Social media platforms have a part to play 

Social networks have a responsibility to ensure security processes and standards are put in place so that they are safe spaces for everyone. All ages use social media, but none more so than Gen Z – the true digital natives who are as young as 13. Cyberbullying, especially, has been on the rise among young people during lockdown, with 24% of children estimated to experience some form of cyberbullying. When it comes to online abuse, we need more policy alignment on what qualifies as online abuse and toxicity as these can be very subjective notions, as well as clearer regulation and enforcement.

There are many sophisticated technological tools out there for social media platforms to employ to ensure they’re providing safe spaces for users and students to interact. Age estimation technology such as Yoti flags and blocks accounts where there’s a suspicion or doubt about a user’s age. AI is also a crucial element for effective and proactive monitoring of online behaviours. AI personal moderation features can be used across social networks to block words or phrases that users find offensive, harmful and triggering if they no longer wish to see them in comments or content on the app.

As social platforms, we have a duty to invest heavily in ​​educating our users about what constitutes a threat vs appropriate behaviour within online environments and give them the tools needed to act accordingly. We can all contribute to a safer online environment by developing social standards around online interactions, lead by example and stand up to harassment or any other unwanted online behaviour preventing online users from self-fulfilment and empowerment.

The next era of moderation

The UK government is debating a new law that would require people opening new social media accounts to prove their identity by providing a verified form of ID. According to recent research from BCS, more than half of tech experts (56%) believe linking social media accounts to true identities is technically achievable. The compulsory request of verification check could help reduce the creation of fake accounts which makes the spread of online hate a lot broader.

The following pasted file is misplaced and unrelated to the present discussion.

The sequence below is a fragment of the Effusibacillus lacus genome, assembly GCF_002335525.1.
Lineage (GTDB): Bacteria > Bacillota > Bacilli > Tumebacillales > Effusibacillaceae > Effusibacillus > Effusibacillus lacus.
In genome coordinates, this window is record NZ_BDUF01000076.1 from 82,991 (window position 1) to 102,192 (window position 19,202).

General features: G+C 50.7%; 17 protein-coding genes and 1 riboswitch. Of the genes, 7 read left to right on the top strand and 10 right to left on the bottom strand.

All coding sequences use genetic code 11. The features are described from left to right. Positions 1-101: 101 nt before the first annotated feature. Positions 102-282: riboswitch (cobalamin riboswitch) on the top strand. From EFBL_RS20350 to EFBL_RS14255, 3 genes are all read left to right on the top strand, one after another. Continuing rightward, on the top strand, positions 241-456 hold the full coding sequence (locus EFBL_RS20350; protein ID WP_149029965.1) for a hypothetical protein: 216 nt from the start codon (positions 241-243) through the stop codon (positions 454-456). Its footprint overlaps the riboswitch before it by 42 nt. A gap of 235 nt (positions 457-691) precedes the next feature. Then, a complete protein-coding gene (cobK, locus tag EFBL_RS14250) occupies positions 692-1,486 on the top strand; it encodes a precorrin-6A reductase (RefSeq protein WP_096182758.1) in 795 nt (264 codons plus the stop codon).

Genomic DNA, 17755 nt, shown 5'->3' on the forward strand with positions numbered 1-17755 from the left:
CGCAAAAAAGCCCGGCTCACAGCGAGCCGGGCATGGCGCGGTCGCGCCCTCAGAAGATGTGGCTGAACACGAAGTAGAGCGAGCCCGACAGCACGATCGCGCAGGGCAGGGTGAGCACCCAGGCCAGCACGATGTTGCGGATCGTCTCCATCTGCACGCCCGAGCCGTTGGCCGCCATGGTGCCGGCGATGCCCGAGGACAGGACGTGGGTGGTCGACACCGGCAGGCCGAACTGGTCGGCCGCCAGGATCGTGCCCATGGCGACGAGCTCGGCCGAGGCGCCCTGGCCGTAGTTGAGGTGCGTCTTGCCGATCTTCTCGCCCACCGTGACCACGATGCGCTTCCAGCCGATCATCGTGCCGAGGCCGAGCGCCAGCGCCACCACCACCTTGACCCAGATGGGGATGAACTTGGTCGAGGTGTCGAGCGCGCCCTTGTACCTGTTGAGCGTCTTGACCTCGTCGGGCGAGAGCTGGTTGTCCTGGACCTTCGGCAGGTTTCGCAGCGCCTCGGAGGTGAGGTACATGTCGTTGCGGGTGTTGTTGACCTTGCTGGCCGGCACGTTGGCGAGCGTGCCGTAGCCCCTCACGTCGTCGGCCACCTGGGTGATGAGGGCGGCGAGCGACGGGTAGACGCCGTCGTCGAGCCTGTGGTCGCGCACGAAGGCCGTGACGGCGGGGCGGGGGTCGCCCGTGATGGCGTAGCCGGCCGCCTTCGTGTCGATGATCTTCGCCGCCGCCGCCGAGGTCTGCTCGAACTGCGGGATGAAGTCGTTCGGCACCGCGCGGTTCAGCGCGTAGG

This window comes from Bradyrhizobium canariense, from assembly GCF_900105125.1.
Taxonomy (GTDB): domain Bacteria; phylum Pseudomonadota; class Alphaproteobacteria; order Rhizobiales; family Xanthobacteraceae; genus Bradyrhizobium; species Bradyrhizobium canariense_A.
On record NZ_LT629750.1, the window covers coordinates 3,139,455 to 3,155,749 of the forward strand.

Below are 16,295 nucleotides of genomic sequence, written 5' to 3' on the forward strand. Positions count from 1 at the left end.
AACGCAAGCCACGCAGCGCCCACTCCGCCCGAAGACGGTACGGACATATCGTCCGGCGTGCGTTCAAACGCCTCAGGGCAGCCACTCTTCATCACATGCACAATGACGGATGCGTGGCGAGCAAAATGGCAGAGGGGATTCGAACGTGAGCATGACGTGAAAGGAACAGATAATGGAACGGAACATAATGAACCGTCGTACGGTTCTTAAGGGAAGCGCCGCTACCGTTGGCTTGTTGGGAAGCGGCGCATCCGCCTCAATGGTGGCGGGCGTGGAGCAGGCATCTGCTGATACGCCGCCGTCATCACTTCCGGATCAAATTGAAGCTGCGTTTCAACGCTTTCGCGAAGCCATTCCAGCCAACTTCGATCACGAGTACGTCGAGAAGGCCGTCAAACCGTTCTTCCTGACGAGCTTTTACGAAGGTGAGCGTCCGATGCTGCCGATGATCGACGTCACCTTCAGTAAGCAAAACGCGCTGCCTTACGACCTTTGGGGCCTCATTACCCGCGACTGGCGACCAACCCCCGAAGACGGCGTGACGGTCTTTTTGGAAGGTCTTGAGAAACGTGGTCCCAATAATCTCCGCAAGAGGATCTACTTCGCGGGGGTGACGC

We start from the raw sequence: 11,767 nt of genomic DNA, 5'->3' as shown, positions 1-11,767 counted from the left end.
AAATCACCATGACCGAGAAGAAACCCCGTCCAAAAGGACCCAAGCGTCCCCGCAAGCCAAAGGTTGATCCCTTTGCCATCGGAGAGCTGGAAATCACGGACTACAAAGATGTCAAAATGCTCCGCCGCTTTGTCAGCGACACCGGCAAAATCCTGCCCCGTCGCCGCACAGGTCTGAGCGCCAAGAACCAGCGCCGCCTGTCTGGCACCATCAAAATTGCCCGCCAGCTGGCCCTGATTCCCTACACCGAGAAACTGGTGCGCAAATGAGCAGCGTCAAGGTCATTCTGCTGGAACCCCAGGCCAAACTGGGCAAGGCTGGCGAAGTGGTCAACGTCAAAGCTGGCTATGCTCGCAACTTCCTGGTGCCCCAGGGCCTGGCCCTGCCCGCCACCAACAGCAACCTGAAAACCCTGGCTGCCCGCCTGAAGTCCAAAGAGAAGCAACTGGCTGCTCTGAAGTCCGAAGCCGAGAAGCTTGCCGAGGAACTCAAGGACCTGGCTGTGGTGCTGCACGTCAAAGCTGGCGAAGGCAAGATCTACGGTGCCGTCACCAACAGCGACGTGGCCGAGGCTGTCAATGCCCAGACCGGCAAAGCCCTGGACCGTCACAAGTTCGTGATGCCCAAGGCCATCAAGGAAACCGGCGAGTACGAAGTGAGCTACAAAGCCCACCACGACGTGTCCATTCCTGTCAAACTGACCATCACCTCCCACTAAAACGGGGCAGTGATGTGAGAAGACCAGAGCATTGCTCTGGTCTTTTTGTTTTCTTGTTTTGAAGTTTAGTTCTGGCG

The UK government is debating a new law that would require people opening new social media accounts to prove their identity by providing a verified form of ID

Protecting students online is important to parents, teachers and social platforms alike and providing a verified form of ID to open accounts is part of a larger set of security and safety measures that we all need to consider

Teaching students about social media safety, privacy, security and digital literacy are crucial discussions to have, and educating children from a young age sets them up to make safer online choices in the future.

Anonymity breeds antisocial behaviour and platforms should make the digital world a better place by dispelling the darkness it creates. When used thoughtfully, social media can provide powerful opportunities for professional growth, enhanced communication, and conversations that allow learning to continue beyond the classrooms.